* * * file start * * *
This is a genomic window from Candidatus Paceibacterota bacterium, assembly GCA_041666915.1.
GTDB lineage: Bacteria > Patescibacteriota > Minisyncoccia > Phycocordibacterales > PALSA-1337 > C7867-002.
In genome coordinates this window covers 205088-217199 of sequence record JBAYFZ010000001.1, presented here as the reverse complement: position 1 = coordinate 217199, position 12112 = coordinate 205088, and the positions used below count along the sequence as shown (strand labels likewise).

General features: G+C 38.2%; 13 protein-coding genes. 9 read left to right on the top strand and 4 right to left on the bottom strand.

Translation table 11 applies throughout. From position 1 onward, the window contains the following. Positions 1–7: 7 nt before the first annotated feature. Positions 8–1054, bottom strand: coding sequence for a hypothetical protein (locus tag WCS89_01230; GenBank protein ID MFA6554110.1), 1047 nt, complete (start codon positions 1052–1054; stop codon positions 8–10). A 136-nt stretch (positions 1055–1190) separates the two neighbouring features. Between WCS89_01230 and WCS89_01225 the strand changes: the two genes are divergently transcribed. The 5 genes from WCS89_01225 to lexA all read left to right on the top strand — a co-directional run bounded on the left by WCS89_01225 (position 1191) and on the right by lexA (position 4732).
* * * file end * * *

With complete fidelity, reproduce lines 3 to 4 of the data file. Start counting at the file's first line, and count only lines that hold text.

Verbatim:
In genome coordinates this window covers 205088-217199 of sequence record JBAYFZ010000001.1, presented here as the reverse complement: position 1 = coordinate 217199, position 12112 = coordinate 205088, and the positions used below count along the sequence as shown (strand labels likewise).

General features: G+C 38.2%; 13 protein-coding genes. 9 read left to right on the top strand and 4 right to left on the bottom strand.